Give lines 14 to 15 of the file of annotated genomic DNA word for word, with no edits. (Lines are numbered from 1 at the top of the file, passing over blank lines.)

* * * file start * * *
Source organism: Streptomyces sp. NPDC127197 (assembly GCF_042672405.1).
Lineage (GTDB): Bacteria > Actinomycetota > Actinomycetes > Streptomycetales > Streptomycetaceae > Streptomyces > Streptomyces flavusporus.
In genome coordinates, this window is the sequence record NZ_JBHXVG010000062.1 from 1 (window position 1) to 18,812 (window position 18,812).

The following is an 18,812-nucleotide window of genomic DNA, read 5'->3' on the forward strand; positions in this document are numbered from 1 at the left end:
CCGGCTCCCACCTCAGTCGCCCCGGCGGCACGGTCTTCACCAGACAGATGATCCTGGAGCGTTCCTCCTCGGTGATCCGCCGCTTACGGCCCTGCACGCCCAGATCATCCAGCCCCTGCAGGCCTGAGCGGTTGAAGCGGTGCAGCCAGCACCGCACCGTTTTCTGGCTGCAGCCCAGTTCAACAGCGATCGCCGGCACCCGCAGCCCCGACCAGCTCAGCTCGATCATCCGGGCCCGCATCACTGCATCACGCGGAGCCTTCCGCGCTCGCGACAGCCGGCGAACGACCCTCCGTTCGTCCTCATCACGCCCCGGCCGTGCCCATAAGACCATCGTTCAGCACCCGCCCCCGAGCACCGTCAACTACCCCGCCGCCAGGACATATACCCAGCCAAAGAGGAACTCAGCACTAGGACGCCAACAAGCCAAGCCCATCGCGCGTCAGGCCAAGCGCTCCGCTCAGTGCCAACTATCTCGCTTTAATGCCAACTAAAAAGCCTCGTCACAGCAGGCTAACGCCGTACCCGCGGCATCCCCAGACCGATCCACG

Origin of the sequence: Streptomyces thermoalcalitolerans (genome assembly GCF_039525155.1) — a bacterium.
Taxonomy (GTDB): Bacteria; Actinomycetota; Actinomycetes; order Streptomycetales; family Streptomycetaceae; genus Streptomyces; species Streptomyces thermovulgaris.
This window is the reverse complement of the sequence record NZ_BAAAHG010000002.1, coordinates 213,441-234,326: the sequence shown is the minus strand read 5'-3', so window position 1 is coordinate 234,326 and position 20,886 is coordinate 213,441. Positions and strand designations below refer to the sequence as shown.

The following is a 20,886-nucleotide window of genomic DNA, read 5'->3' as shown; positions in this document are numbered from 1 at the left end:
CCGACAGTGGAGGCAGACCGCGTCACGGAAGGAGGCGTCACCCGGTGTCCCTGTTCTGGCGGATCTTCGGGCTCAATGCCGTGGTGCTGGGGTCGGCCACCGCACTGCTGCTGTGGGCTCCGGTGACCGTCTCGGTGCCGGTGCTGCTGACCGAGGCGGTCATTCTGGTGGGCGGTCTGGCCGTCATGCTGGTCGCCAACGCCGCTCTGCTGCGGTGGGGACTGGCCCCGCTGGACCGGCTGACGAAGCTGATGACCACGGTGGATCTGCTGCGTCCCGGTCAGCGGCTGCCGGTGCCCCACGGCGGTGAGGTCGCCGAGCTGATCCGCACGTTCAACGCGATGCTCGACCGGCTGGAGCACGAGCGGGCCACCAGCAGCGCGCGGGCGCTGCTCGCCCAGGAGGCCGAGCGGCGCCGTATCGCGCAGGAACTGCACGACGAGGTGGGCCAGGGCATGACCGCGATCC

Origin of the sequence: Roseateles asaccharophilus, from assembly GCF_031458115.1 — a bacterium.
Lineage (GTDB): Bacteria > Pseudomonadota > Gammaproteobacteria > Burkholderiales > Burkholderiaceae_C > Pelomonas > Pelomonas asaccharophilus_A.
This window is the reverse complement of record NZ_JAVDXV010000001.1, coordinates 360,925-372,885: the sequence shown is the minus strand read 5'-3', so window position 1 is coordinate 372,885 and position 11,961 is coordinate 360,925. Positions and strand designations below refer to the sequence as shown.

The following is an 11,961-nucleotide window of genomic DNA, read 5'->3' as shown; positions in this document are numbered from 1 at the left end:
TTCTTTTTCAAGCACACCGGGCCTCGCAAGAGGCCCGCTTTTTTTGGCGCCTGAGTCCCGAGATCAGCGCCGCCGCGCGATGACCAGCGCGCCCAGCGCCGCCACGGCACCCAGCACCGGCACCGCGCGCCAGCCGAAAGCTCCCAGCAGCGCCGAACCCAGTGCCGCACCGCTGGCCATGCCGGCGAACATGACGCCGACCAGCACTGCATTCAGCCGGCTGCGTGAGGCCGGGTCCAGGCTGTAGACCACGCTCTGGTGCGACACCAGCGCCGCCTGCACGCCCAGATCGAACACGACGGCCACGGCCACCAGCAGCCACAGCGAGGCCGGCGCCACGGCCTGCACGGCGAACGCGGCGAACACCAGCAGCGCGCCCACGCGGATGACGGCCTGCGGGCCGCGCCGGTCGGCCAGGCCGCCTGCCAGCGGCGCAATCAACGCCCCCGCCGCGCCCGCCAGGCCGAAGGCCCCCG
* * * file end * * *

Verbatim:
The following is an 11,961-nucleotide window of genomic DNA, read 5'->3' as shown; positions in this document are numbered from 1 at the left end:
TTCTTTTTCAAGCACACCGGGCCTCGCAAGAGGCCCGCTTTTTTTGGCGCCTGAGTCCCGAGATCAGCGCCGCCGCGCGATGACCAGCGCGCCCAGCGCCGCCACGGCACCCAGCACCGGCACCGCGCGCCAGCCGAAAGCTCCCAGCAGCGCCGAACCCAGTGCCGCACCGCTGGCCATGCCGGCGAACATGACGCCGACCAGCACTGCATTCAGCCGGCTGCGTGAGGCCGGGTCCAGGCTGTAGACCACGCTCTGGTGCGACACCAGCGCCGCCTGCACGCCCAGATCGAACACGACGGCCACGGCCACCAGCAGCCACAGCGAGGCCGGCGCCACGGCCTGCACGGCGAACGCGGCGAACACCAGCAGCGCGCCCACGCGGATGACGGCCTGCGGGCCGCGCCGGTCGGCCAGGCCGCCTGCCAGCGGCGCAATCAACGCCCCCGCCGCGCCCGCCAGGCCGAAGGCCCCCG